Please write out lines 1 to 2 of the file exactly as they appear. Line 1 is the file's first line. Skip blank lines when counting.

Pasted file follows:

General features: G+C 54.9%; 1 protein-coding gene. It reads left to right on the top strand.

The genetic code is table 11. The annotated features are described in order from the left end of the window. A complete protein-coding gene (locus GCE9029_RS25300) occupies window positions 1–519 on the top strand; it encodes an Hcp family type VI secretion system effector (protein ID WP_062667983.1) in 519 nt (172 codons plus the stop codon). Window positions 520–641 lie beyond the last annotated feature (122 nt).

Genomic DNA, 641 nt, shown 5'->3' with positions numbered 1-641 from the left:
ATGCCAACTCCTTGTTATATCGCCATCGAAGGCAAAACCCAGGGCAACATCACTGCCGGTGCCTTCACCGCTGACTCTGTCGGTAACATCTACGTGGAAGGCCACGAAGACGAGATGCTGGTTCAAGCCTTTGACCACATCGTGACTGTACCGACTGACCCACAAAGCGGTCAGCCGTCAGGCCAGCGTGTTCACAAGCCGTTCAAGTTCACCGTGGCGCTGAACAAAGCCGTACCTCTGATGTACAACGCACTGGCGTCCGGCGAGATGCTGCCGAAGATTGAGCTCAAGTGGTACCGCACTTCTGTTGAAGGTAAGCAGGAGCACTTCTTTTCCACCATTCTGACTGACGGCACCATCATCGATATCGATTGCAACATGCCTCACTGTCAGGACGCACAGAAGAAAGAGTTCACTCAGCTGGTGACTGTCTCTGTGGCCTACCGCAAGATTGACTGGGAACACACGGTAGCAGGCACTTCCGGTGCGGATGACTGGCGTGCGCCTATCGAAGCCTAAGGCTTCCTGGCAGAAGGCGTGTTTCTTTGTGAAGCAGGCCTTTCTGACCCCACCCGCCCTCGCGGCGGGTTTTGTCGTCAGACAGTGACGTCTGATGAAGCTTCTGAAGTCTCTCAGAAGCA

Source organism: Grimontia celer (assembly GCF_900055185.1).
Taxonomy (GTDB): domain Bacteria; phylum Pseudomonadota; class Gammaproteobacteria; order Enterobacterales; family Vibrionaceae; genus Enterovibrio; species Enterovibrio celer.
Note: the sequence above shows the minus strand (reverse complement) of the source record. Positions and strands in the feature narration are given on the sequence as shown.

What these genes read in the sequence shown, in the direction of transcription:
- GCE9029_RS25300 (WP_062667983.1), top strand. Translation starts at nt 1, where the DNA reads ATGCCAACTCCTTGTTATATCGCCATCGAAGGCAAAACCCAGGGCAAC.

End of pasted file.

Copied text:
General features: G+C 54.9%; 1 protein-coding gene. It reads left to right on the top strand.

The genetic code is table 11. The annotated features are described in order from the left end of the window. A complete protein-coding gene (locus GCE9029_RS25300) occupies window positions 1–519 on the top strand; it encodes an Hcp family type VI secretion system effector (protein ID WP_062667983.1) in 519 nt (172 codons plus the stop codon). Window positions 520–641 lie beyond the last annotated feature (122 nt).